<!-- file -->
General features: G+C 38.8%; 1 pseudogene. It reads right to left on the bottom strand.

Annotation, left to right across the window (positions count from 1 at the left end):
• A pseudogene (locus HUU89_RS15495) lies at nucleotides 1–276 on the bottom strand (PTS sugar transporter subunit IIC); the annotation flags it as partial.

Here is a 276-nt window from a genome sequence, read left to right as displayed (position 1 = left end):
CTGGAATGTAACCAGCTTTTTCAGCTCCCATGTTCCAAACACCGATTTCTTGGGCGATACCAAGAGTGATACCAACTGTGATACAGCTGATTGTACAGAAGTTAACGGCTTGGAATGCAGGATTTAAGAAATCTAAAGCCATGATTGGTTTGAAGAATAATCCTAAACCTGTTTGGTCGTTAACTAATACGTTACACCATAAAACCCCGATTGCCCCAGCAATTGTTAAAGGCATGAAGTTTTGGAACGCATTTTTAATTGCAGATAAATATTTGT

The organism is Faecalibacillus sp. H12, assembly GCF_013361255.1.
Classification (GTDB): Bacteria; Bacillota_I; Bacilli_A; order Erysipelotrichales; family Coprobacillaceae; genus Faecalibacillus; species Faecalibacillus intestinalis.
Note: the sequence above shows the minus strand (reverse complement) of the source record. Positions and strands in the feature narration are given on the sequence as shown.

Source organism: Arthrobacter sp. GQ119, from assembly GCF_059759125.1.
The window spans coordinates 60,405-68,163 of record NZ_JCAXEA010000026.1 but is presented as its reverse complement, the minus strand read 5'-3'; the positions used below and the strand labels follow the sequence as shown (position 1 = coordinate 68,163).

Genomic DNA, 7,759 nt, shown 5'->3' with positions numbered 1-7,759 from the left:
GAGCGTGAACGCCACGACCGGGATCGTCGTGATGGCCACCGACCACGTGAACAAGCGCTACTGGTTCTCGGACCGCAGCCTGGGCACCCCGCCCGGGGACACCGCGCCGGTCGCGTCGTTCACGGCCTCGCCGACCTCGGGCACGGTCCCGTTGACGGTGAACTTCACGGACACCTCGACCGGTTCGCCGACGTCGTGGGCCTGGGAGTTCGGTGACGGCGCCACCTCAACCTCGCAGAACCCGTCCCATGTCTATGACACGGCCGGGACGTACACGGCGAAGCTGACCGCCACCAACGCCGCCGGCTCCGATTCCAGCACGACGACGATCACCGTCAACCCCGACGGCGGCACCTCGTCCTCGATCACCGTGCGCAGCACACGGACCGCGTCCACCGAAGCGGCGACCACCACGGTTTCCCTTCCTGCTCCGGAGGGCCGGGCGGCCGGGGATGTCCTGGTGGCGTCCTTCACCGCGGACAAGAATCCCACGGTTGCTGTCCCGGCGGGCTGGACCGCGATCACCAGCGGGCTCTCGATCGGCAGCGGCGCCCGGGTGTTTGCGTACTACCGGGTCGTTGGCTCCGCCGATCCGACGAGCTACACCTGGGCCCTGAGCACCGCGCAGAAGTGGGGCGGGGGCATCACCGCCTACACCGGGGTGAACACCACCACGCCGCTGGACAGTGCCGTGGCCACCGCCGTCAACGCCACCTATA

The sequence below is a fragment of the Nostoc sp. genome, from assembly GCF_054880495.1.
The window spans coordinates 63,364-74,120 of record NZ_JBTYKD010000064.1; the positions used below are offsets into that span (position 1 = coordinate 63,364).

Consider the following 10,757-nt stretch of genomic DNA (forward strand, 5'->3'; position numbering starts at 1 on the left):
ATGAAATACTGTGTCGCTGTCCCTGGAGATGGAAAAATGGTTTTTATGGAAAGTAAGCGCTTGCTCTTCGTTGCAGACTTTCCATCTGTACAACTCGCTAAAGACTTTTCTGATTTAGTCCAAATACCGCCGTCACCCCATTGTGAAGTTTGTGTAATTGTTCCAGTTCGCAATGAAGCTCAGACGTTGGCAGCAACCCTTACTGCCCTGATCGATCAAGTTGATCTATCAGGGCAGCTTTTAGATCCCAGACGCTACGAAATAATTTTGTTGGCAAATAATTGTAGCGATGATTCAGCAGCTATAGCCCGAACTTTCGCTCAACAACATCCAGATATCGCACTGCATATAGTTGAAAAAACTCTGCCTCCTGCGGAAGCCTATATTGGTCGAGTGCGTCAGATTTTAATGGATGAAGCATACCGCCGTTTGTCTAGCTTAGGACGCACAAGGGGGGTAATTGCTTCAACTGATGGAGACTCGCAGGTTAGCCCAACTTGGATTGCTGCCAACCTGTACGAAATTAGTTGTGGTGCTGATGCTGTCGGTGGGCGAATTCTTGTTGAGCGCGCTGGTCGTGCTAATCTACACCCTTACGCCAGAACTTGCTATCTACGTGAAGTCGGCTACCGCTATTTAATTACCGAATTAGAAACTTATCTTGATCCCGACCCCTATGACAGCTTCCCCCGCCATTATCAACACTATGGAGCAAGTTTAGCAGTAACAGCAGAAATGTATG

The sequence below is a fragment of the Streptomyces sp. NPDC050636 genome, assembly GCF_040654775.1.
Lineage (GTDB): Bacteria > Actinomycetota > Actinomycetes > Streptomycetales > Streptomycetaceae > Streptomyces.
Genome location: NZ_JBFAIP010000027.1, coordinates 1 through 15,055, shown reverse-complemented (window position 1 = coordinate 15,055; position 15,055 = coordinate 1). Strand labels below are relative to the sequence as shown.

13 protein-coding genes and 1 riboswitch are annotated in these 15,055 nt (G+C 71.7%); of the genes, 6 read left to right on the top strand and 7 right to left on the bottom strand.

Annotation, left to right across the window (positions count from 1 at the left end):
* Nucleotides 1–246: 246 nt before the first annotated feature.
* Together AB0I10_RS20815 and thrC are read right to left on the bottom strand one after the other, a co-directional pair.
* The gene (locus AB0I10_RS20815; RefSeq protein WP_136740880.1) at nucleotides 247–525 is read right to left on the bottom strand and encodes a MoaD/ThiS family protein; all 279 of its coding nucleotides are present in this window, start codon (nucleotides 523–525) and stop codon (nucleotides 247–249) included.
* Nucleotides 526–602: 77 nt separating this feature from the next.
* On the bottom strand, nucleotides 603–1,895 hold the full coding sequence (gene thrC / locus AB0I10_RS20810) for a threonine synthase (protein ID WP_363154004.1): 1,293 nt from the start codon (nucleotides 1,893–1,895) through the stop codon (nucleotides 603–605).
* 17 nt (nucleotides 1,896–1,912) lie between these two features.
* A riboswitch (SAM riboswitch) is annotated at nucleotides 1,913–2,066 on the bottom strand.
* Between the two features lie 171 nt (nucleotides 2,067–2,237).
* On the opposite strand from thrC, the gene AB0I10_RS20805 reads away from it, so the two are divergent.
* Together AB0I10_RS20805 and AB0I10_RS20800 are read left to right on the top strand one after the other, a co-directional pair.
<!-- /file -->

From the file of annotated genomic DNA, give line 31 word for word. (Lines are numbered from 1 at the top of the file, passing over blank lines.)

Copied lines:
* Together AB0I10_RS20805 and AB0I10_RS20800 are read left to right on the top strand one after the other, a co-directional pair.